The Israelites became enslaved in Egypt and were led away by Moses. This event is called the Exodus. Jewish and Christian traditions share the telling of these events in the books of the Law. The books of Genesis and Exodus, located in the Torah and the Christian Bible, contain information about the Exodus.
According to the Biblical telling, Israelites who had settled in Egypt became enslaved. A man named Moses, who had been raised with the Pharaoh's family, led them out of Egypt. This only occurred after Moses asked the Pharaoh to let the enslaved Israelites go. When the Pharaoh refused, God sent a series of plagues. The Egyptians suffered from the plagues, which ranged from an infestation of frogs to the death of all the firstborn children. The Pharaoh eventually allowed the Israelite slaves to leave, though he sent soldiers to follow them. The Israelites managed to escape from the soldiers when God parted the waters of the Red Sea so that they could cross.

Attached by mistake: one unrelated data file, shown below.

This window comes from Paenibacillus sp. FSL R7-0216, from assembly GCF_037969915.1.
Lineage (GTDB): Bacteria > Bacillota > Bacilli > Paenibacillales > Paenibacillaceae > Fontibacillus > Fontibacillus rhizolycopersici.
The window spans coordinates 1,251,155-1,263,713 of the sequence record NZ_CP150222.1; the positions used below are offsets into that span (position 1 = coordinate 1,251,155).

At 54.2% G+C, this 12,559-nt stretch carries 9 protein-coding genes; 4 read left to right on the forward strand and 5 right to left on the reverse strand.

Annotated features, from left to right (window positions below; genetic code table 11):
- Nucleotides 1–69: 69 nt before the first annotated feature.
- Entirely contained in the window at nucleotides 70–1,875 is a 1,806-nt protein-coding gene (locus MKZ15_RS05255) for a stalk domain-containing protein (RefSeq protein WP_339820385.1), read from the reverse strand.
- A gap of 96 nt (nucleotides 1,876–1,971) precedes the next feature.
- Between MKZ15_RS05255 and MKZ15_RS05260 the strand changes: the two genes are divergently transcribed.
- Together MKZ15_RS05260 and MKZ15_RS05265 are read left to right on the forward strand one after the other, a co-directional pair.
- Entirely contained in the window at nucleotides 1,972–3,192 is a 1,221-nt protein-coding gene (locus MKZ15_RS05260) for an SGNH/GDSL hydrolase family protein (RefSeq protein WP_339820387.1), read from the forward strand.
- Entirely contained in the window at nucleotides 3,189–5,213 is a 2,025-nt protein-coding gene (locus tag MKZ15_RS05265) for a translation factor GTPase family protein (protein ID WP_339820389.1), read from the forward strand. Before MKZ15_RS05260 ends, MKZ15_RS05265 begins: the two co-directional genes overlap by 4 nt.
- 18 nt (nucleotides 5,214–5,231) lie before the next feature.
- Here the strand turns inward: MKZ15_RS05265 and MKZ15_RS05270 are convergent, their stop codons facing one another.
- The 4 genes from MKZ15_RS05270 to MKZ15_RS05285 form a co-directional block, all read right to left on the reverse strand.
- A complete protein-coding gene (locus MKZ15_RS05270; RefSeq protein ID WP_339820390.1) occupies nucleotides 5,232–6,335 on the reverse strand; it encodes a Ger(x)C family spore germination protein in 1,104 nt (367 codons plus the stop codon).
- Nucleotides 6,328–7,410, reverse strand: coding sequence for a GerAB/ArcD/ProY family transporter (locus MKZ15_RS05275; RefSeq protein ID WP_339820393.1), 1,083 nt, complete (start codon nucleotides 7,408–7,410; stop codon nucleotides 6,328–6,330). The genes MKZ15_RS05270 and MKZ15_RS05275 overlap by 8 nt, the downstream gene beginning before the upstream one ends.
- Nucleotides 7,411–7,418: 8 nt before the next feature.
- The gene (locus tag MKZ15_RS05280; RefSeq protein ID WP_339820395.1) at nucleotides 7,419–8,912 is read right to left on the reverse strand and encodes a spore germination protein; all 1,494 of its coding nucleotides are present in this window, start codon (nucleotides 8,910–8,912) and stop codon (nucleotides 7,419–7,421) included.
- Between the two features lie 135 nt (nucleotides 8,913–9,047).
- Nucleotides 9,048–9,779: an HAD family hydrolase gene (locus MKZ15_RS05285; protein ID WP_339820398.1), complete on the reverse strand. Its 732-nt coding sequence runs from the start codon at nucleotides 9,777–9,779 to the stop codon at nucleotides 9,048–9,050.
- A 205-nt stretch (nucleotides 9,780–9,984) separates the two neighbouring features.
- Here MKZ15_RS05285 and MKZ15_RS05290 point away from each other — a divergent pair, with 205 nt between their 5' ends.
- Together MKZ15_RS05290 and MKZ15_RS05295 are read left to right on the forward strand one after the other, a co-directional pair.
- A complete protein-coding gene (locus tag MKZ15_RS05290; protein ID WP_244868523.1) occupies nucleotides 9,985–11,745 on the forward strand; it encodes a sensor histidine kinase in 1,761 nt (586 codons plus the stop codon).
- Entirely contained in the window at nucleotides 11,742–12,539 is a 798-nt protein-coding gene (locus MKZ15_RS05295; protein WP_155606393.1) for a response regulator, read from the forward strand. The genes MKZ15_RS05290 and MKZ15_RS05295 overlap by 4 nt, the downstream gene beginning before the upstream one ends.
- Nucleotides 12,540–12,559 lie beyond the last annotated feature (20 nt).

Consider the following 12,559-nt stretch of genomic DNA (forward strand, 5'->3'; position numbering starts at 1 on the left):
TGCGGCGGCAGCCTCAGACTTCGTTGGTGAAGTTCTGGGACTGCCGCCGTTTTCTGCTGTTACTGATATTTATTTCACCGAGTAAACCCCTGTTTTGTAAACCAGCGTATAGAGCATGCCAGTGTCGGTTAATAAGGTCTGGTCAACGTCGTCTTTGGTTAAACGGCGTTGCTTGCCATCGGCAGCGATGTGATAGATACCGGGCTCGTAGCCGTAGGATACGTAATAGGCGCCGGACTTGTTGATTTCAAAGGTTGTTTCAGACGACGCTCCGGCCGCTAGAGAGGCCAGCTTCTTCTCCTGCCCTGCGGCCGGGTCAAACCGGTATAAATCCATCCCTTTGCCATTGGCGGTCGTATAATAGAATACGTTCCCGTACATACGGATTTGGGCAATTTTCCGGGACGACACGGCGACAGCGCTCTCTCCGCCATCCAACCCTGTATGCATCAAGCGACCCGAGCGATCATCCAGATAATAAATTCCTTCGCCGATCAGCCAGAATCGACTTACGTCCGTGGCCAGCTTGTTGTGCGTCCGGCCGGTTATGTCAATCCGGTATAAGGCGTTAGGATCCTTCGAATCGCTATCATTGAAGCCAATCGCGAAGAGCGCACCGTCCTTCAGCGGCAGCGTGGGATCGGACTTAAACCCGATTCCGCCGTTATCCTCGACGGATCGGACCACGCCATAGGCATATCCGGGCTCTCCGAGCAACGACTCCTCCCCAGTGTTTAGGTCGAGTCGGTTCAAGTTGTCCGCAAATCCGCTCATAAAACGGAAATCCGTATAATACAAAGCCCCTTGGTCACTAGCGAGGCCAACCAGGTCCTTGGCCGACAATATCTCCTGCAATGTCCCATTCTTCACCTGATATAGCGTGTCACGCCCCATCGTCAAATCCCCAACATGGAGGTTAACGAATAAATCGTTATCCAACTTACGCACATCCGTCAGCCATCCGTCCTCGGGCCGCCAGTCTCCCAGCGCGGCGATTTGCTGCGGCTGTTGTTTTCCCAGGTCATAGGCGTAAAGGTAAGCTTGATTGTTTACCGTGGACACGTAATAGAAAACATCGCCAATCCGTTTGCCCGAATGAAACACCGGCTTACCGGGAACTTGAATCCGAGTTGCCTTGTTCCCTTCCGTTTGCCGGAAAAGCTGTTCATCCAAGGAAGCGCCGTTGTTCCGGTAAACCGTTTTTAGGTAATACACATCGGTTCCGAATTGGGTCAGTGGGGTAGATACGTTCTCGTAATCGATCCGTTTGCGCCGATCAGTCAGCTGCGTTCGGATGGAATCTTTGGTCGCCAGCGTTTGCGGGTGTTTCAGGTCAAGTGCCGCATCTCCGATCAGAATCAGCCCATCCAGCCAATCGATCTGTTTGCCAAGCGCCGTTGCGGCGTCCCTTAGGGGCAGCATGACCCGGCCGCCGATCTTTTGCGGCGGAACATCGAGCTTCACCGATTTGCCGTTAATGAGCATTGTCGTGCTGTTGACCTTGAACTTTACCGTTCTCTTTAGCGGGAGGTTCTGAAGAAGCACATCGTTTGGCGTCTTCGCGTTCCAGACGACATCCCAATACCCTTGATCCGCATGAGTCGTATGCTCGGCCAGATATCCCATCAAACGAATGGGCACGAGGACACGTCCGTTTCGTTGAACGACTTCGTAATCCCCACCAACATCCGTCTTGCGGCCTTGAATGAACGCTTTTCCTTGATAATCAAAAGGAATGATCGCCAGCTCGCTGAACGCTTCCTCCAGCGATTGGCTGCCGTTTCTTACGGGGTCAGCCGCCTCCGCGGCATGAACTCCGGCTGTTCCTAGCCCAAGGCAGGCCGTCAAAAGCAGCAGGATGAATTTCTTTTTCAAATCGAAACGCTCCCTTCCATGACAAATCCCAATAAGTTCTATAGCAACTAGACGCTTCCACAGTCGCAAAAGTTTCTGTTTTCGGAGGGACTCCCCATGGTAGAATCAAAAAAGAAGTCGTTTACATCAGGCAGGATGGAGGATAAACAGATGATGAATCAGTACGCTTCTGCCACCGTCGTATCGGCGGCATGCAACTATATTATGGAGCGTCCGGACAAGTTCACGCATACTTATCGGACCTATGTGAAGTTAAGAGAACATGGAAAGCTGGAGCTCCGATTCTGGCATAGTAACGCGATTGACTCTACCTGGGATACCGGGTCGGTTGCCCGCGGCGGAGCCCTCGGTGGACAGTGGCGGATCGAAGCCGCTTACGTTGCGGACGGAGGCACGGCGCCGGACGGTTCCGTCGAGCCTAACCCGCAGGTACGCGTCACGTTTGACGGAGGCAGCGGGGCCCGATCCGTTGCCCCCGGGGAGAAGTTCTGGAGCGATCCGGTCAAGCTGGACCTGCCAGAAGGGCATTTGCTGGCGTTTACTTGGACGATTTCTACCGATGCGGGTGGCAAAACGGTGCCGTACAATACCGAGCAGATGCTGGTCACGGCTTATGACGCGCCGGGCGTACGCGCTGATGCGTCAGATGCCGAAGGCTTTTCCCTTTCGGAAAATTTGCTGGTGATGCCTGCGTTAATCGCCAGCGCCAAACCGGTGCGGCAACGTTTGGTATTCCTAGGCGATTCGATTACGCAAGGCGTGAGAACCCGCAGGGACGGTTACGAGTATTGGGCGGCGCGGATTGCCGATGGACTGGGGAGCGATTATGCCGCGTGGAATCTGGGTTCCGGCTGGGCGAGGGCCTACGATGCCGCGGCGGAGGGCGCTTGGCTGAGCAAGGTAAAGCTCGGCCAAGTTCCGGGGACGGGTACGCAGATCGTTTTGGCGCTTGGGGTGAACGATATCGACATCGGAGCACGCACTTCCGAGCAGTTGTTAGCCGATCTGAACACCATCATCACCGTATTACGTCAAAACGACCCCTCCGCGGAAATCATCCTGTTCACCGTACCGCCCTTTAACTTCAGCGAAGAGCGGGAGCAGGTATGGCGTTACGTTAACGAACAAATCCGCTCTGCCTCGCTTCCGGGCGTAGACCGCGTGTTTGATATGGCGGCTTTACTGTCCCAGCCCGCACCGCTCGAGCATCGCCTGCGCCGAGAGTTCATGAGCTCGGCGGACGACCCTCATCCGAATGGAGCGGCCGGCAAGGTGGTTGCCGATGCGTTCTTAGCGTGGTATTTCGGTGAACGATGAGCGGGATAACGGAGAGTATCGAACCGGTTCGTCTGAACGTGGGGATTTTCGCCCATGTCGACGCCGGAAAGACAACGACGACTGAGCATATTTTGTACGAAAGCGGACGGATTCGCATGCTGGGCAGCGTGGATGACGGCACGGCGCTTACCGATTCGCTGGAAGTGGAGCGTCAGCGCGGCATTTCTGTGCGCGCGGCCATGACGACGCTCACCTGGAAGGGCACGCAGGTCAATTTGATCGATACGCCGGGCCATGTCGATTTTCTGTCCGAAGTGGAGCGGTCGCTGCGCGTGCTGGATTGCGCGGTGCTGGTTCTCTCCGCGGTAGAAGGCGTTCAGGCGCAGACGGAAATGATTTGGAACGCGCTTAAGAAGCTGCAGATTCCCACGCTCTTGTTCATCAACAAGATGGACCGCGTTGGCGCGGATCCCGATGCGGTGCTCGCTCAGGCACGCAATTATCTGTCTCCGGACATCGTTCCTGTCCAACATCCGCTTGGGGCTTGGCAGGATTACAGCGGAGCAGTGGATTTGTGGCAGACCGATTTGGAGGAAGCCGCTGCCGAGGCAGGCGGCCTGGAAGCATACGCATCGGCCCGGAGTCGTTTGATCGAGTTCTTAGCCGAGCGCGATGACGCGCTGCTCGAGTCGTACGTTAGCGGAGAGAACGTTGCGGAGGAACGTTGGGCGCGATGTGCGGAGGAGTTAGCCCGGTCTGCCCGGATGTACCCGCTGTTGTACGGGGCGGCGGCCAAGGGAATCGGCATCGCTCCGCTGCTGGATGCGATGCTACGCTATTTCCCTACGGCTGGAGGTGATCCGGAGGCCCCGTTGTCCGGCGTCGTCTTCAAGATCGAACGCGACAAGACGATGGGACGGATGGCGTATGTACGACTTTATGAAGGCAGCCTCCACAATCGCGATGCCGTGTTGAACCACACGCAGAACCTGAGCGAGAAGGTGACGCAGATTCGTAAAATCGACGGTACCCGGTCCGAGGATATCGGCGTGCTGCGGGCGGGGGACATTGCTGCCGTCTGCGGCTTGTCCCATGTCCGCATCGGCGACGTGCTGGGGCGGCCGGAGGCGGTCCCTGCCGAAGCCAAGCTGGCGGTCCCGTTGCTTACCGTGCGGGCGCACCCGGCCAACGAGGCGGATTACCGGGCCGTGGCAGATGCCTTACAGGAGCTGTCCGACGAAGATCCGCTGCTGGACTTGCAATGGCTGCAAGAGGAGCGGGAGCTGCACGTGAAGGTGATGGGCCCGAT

Modern scholars of history generally believe that there is evidence for some sort of Exodus, though most do not believe in the literal telling from the Bible. For example, many scholars believe that the "Red Sea" was really the Sea of Reeds, which were shallow lakes in the region.